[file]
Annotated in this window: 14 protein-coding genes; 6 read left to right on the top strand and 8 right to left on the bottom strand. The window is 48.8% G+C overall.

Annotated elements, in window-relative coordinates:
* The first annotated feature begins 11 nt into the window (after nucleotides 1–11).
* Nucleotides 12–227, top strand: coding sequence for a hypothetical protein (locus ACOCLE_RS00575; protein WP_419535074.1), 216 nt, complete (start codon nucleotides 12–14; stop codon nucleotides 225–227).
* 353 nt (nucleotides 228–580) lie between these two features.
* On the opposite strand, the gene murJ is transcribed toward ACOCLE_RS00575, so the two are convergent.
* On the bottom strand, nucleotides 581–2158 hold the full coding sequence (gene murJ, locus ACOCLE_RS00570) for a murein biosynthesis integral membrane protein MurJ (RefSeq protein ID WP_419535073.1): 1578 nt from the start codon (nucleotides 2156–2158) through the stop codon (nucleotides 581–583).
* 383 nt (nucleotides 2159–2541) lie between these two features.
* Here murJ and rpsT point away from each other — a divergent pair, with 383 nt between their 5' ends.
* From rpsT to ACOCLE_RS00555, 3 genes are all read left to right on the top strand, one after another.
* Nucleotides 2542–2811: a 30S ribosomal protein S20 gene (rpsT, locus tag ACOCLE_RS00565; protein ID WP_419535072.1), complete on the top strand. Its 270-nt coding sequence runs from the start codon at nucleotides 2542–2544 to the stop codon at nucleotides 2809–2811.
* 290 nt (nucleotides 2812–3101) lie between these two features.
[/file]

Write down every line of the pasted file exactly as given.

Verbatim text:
Annotated in this window: 14 protein-coding genes; 6 read left to right on the top strand and 8 right to left on the bottom strand. The window is 48.8% G+C overall.

Annotated elements, in window-relative coordinates:
* The first annotated feature begins 11 nt into the window (after nucleotides 1–11).
* Nucleotides 12–227, top strand: coding sequence for a hypothetical protein (locus ACOCLE_RS00575; protein WP_419535074.1), 216 nt, complete (start codon nucleotides 12–14; stop codon nucleotides 225–227).
* 353 nt (nucleotides 228–580) lie between these two features.
* On the opposite strand, the gene murJ is transcribed toward ACOCLE_RS00575, so the two are convergent.
* On the bottom strand, nucleotides 581–2158 hold the full coding sequence (gene murJ, locus ACOCLE_RS00570) for a murein biosynthesis integral membrane protein MurJ (RefSeq protein ID WP_419535073.1): 1578 nt from the start codon (nucleotides 2156–2158) through the stop codon (nucleotides 581–583).
* 383 nt (nucleotides 2159–2541) lie between these two features.
* Here murJ and rpsT point away from each other — a divergent pair, with 383 nt between their 5' ends.
* From rpsT to ACOCLE_RS00555, 3 genes are all read left to right on the top strand, one after another.
* Nucleotides 2542–2811: a 30S ribosomal protein S20 gene (rpsT, locus tag ACOCLE_RS00565; protein ID WP_419535072.1), complete on the top strand. Its 270-nt coding sequence runs from the start codon at nucleotides 2542–2544 to the stop codon at nucleotides 2809–2811.
* 290 nt (nucleotides 2812–3101) lie between these two features.